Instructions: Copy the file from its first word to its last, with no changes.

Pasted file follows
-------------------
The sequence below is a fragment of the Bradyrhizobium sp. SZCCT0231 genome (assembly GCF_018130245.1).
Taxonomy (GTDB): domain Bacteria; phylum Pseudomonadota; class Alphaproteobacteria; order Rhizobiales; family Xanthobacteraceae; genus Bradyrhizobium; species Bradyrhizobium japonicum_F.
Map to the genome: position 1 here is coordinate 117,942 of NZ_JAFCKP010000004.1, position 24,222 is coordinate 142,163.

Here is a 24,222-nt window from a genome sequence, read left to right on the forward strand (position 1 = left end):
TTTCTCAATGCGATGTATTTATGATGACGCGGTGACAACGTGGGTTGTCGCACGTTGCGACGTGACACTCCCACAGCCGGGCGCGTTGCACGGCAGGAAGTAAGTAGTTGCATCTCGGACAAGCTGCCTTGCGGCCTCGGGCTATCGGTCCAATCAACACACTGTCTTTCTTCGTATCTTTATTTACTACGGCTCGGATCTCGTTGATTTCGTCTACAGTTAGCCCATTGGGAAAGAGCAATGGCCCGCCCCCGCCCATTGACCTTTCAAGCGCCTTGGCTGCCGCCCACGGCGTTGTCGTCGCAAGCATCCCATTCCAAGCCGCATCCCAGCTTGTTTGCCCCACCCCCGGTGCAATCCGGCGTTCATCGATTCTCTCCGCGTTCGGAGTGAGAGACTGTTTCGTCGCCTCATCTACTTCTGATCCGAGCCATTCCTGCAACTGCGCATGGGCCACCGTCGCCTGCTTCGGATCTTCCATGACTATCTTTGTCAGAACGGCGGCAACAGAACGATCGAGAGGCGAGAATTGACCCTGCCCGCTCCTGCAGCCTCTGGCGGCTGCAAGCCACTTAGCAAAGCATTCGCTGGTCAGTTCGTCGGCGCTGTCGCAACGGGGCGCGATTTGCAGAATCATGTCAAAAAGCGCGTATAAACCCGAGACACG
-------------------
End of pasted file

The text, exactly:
The sequence below is a fragment of the Bradyrhizobium sp. SZCCT0231 genome (assembly GCF_018130245.1).
Taxonomy (GTDB): domain Bacteria; phylum Pseudomonadota; class Alphaproteobacteria; order Rhizobiales; family Xanthobacteraceae; genus Bradyrhizobium; species Bradyrhizobium japonicum_F.
Map to the genome: position 1 here is coordinate 117,942 of NZ_JAFCKP010000004.1, position 24,222 is coordinate 142,163.

Here is a 24,222-nt window from a genome sequence, read left to right on the forward strand (position 1 = left end):
TTTCTCAATGCGATGTATTTATGATGACGCGGTGACAACGTGGGTTGTCGCACGTTGCGACGTGACACTCCCACAGCCGGGCGCGTTGCACGGCAGGAAGTAAGTAGTTGCATCTCGGACAAGCTGCCTTGCGGCCTCGGGCTATCGGTCCAATCAACACACTGTCTTTCTTCGTATCTTTATTTACTACGGCTCGGATCTCGTTGATTTCGTCTACAGTTAGCCCATTGGGAAAGAGCAATGGCCCGCCCCCGCCCATTGACCTTTCAAGCGCCTTGGCTGCCGCCCACGGCGTTGTCGTCGCAAGCATCCCATTCCAAGCCGCATCCCAGCTTGTTTGCCCCACCCCCGGTGCAATCCGGCGTTCATCGATTCTCTCCGCGTTCGGAGTGAGAGACTGTTTCGTCGCCTCATCTACTTCTGATCCGAGCCATTCCTGCAACTGCGCATGGGCCACCGTCGCCTGCTTCGGATCTTCCATGACTATCTTTGTCAGAACGGCGGCAACAGAACGATCGAGAGGCGAGAATTGACCCTGCCCGCTCCTGCAGCCTCTGGCGGCTGCAAGCCACTTAGCAAAGCATTCGCTGGTCAGTTCGTCGGCGCTGTCGCAACGGGGCGCGATTTGCAGAATCATGTCAAAAAGCGCGTATAAACCCGAGACACG